Can habits be manufactured? In the "Warning - Habits May be Good for You," one social scientist, now Director of the Hygiene Center at the London School of Hygiene & Tropical Medicine, turns to private industry to learn marketing techniques that will save lives.
'There are fundamental public health problems, like hand washingwith soap, that remain killers only because we can’t figure out how to change people’s habits,' Dr. Curtis said. 'We wanted to learn from private industry how to create new behaviors that happen automatically.'
The companies that Dr. Curtis turned to — Procter & Gamble, Colgate-Palmolive and Unilever — had invested hundreds of millions of dollars finding the subtle cues in consumers’ lives that corporations could use to introduce new routines.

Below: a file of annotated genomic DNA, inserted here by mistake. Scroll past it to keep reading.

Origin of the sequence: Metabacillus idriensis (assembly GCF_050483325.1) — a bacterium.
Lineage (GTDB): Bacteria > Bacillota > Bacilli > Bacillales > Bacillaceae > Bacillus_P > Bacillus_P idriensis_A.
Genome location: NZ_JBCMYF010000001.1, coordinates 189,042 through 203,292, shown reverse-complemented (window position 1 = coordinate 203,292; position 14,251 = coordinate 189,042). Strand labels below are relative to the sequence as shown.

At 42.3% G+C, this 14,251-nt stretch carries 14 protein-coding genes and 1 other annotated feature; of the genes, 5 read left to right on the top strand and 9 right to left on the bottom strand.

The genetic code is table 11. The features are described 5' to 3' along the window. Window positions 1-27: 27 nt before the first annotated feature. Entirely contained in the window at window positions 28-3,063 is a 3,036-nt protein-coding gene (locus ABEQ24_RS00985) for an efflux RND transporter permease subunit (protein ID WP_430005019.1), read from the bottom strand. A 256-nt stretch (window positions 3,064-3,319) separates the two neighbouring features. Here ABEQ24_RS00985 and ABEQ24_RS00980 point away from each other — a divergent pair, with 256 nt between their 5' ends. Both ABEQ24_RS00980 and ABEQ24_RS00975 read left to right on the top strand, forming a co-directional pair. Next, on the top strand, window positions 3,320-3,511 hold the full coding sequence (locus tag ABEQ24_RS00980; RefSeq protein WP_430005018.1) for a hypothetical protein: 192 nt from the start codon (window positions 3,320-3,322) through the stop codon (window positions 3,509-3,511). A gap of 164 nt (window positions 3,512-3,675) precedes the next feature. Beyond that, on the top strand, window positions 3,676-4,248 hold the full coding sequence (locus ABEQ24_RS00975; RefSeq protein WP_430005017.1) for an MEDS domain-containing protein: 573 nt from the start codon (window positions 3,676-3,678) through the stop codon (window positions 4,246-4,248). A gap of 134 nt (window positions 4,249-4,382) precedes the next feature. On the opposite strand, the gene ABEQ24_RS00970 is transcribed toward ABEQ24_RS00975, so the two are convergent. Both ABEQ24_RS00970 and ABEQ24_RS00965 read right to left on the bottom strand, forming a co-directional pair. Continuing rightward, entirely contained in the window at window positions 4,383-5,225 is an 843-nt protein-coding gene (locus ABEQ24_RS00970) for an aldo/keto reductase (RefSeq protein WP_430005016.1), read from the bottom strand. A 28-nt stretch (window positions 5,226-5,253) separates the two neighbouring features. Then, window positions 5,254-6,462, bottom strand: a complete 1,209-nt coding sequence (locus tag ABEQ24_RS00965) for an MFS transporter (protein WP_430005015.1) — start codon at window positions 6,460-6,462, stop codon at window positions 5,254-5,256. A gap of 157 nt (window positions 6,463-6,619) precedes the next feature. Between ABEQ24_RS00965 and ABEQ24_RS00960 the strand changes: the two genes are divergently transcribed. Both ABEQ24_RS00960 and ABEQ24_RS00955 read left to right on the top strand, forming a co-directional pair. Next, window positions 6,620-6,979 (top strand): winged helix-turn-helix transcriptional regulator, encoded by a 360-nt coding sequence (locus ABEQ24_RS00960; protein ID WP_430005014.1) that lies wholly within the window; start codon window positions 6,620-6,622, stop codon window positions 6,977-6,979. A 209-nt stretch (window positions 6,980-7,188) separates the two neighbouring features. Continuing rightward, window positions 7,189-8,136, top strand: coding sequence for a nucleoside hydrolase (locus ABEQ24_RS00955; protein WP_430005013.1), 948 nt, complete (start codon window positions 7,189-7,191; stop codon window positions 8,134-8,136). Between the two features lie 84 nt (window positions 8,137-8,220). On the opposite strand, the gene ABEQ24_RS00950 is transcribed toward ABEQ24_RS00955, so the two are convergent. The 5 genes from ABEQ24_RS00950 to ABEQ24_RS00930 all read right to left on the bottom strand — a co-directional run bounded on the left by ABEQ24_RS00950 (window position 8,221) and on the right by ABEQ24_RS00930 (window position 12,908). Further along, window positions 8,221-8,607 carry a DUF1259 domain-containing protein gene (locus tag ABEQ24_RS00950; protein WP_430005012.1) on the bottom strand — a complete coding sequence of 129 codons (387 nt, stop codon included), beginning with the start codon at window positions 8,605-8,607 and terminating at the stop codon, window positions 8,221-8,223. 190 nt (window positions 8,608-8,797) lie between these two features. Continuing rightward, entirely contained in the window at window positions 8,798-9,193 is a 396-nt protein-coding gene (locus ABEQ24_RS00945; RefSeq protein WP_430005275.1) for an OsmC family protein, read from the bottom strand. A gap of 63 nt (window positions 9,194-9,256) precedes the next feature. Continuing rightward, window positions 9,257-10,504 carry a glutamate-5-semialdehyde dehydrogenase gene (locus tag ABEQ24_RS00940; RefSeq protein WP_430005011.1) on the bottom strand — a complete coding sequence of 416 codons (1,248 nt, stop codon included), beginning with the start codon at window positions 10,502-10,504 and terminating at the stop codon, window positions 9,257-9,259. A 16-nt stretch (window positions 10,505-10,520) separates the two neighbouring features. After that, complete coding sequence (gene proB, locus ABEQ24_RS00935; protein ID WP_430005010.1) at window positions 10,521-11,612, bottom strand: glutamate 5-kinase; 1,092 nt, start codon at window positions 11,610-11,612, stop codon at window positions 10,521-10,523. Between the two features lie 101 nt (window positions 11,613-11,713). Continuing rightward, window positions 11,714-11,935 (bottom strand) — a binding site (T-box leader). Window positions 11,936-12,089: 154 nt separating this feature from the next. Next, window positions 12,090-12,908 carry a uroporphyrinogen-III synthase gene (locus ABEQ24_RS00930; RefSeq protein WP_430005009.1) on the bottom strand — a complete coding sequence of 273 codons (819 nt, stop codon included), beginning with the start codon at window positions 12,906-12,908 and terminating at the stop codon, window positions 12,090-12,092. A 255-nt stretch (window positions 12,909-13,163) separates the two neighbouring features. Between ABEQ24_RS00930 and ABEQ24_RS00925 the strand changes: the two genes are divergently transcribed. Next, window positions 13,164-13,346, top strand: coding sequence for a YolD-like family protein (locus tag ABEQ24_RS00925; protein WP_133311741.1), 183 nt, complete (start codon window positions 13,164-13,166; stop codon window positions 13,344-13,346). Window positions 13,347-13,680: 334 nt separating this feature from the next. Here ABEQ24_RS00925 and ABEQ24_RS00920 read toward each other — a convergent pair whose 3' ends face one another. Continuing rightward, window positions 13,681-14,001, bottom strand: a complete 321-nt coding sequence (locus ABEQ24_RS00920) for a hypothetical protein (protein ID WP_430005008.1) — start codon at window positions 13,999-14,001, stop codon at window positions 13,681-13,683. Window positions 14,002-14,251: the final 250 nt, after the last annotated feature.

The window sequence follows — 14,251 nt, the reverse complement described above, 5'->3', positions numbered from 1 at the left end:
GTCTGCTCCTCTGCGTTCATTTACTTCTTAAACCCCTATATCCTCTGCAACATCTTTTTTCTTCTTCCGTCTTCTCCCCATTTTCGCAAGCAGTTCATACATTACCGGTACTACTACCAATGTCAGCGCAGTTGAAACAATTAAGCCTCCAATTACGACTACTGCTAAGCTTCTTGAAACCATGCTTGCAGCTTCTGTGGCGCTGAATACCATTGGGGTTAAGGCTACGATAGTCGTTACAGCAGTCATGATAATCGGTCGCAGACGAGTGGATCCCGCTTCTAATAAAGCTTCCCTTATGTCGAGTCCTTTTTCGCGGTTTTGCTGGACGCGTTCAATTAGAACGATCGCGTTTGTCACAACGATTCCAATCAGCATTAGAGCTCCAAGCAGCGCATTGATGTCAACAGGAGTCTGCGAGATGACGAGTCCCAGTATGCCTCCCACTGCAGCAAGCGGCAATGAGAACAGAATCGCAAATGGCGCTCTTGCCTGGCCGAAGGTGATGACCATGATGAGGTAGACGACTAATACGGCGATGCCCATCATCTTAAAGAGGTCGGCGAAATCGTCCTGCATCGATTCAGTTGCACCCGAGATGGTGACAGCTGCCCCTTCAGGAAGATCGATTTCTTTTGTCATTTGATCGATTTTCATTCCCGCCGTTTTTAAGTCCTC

If you look hard enough, you’ll find that many of the products we use every day — chewing gums, skin moisturizers, disinfecting wipes, air fresheners, water purifiers, health snacks, antiperspirants, colognes, teeth whiteners, fabric softeners, vitamins — are results of manufactured habits. A century ago, few people regularly brushed their teeth multiple times a day. Today, because of canny advertising and public health campaigns, many Americans habitually give their pearly whites a cavity-preventing scrub twice a day, often with Colgate, Crest or one of the other brands advertising that no morning is complete without a minty-fresh mouth.
Seeing this article reminded me that some choice, while never perfectly free, can be made better.